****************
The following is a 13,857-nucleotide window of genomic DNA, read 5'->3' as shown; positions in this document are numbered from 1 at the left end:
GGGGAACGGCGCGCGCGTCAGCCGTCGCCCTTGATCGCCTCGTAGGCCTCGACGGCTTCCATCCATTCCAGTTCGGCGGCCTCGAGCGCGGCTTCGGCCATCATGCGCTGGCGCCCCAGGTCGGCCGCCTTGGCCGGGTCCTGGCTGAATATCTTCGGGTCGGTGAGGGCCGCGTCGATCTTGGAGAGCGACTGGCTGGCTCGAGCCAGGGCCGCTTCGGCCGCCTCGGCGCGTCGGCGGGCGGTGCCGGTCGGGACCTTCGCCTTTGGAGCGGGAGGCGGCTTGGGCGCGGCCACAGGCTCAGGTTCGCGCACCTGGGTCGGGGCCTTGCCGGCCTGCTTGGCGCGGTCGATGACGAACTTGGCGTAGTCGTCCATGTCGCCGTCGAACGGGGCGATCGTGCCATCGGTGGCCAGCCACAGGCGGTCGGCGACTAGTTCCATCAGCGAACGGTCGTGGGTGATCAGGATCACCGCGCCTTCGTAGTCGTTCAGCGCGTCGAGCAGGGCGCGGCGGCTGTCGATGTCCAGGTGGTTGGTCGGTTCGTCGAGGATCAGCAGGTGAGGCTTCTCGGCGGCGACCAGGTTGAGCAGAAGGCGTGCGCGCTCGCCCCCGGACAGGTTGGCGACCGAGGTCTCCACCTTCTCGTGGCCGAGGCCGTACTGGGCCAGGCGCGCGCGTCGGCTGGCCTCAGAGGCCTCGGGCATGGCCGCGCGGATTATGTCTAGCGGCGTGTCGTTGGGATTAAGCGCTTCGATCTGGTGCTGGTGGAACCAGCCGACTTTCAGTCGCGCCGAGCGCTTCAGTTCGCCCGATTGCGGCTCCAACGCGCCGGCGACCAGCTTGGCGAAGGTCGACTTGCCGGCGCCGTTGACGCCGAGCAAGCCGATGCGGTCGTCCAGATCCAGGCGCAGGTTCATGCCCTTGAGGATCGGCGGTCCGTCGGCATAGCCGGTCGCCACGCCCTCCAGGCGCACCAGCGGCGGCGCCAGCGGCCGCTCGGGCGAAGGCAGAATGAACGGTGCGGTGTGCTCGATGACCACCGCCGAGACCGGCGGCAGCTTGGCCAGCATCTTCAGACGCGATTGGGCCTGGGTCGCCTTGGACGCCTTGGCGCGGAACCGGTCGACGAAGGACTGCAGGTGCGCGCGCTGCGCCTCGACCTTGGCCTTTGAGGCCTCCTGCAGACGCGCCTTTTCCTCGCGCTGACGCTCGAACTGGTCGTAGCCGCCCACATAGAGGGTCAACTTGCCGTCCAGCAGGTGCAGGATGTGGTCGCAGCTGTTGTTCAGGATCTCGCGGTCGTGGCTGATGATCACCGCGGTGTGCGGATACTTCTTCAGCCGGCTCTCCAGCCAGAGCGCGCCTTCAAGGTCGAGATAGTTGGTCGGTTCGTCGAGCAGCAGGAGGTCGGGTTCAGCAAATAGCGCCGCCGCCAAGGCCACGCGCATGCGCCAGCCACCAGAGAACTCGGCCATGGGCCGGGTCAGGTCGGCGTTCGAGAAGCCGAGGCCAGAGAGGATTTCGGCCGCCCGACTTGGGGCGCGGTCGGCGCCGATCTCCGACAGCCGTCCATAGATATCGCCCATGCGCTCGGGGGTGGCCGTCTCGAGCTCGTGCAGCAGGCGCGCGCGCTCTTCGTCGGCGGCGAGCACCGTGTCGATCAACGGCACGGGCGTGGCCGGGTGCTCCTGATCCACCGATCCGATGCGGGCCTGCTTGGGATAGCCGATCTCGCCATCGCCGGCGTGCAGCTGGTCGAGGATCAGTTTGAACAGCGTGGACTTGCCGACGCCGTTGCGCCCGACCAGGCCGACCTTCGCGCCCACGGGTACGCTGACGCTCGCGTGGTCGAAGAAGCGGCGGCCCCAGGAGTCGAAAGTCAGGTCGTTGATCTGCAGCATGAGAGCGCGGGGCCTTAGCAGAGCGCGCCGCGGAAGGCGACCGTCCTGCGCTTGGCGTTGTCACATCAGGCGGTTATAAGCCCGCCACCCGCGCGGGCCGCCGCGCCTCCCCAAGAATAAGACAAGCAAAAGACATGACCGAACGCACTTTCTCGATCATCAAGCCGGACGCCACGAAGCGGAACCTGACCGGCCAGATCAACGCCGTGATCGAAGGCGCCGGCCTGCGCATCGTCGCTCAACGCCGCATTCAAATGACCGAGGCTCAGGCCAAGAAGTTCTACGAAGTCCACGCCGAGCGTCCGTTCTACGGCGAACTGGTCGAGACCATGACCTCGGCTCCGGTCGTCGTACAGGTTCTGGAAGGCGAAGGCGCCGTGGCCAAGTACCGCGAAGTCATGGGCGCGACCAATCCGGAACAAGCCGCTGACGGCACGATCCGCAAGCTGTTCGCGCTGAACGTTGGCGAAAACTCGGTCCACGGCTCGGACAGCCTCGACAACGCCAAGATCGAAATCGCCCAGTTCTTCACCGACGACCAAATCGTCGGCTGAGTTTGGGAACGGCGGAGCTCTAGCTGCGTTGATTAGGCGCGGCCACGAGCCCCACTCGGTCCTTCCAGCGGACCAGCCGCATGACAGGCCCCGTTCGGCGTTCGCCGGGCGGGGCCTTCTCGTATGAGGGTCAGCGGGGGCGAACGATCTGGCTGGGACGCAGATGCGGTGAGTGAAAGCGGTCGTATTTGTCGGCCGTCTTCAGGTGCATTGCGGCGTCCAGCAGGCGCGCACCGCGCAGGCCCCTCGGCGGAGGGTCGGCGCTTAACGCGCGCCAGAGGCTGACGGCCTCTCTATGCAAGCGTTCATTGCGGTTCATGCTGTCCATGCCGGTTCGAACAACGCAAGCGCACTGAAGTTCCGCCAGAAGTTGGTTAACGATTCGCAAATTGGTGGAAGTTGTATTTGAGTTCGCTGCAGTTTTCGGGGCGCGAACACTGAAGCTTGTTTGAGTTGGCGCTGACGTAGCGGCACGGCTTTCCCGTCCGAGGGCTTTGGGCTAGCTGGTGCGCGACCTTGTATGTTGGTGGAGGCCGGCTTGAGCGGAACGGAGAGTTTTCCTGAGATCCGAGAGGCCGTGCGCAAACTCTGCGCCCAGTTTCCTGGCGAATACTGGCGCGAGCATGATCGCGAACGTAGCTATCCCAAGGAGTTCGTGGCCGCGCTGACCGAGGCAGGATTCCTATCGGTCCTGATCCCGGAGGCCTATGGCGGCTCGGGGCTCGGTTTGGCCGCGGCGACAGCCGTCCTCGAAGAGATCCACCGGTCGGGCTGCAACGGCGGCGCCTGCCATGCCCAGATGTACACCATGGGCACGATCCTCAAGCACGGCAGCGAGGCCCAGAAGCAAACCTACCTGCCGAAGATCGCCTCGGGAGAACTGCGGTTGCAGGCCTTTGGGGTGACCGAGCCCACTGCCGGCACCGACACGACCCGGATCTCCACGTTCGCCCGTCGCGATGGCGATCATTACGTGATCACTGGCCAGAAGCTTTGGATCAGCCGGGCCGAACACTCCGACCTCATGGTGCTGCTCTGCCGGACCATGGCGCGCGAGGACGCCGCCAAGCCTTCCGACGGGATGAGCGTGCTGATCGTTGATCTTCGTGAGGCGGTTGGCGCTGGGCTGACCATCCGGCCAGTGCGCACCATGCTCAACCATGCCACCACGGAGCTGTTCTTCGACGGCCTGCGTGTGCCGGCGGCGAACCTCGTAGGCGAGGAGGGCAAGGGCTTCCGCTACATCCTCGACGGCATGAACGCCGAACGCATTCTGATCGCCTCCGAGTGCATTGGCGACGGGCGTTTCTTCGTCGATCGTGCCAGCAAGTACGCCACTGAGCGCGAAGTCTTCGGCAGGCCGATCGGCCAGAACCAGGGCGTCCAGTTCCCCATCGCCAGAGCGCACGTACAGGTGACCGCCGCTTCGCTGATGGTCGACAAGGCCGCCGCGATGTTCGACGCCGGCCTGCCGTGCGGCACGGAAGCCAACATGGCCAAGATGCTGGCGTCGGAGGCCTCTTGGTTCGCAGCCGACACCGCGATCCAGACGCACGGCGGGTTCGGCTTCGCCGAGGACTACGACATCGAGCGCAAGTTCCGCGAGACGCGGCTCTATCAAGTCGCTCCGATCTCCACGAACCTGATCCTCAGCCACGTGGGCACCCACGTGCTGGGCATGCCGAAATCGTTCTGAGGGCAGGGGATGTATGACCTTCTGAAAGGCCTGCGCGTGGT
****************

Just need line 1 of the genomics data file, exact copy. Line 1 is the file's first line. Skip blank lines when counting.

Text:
The following is a 13,857-nucleotide window of genomic DNA, read 5'->3' as shown; positions in this document are numbered from 1 at the left end: